Self-Expression through Words and Sounds
Written by Nick McClellan, Community Engagement Coordinator, Horizon Science Academy Toledo
Do you have what it takes to stand up in front of hundreds of people and express your inner thoughts and emotions? That’s exactly what our students do every year at the Concept Schools’ Spoken Word Competition.
Spoken word is a performance art that is word-based. It is an oral art that focuses on the aesthetics of wordplay such as intonation and voice inflection. It is a “catchall” term that includes any kind of poetry recited aloud, including poetry readings, poetry slams, jazz poetry, and hip hop, and can include comedy routines and prose monologues.
Although spoken word can include any kind of poetry read aloud, it is different from written poetry in that how it sounds is often one of the main components. Unlike written poetry, it has less to do with physical on the page aesthetics and more to do with phonaesthetics, or the aesthetics of sound.
This year’s Concept Schools’ Spoken Word Theme was “I Quit”. The inspiration for this theme was the spoken word piece from Prince Ea. This theme was chosen to give students the freedom to speak about any topic that they choose. While the theme sounds negative, as you watch the Prince Ea’s performance you will see how powerful and positive the message truly is.
On Saturday, March 9, staff and students including Mrs. Clayton, Mrs. Newton, Ms. Simmons, Lizee Decker, Roger Pineda, Courtney Petersberger, Emily Hurst, Kathy Whitley, and Sakiah Porchia attended the event in Indianapolis, Indiana alongside students from the other 29 schools in the Concept Schools network.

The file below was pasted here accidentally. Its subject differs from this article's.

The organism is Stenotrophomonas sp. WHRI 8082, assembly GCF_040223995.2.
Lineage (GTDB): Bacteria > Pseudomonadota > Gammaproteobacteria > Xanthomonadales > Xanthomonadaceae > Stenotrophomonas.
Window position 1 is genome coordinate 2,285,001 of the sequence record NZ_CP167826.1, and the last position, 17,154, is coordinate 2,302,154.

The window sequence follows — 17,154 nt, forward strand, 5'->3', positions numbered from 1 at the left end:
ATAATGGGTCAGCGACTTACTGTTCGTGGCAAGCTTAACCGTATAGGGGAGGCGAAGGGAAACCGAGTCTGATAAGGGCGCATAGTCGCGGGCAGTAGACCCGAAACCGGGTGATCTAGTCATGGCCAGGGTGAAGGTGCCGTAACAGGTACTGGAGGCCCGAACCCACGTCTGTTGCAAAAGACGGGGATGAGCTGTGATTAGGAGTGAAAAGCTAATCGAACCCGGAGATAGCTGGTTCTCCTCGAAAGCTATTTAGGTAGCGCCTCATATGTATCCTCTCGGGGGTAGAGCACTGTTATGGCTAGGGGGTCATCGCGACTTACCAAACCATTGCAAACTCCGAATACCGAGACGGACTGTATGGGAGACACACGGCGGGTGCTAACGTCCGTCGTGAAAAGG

While our students did not place in the competition, it was a valuable and uplifting experience. Lizee Decker, a 10th grader, said, “The environment of the Concept Spoken Word competition is always friendly and supportive. Even if it’s a person’s first time or for a seasoned pro, the climate of the event always makes it easier to get up in front of a large group of people — a genuine non-judgemental space to express yourself.”
Even our teachers found the event to be transformative. Ms. Clayton, the gym teacher, acknowledged poetry “isn’t really [her] thing.” She said, “As a gym teacher, I don’t naturally appreciate poetry as much as an English teacher would. Yet, it was an eye-opening experience. It was more than just rhymes, our students told stories from their hearts. After the competition, I can now say I have a true appreciation for Spoken Word.”
Competitions like Spoken Word give students an opportunity to practice public speaking. Abilities in public speaking will benefit students not only academically, but socially and emotionally as they continue their high school careers and pursue college and careers.
Ultimately, the students had a great experience. Ms. Simmans, HS English teacher and HSAT Spoken Word organizer, wants to thank everyone involved for making this year a success and for giving our students an opportunity to shine. She said, “I am proud of our students for representing HSAT with such class. Even though we did not place, they did an awesome job.”
For more information about Concept Schools’ annual Spoken Word Competition, click here.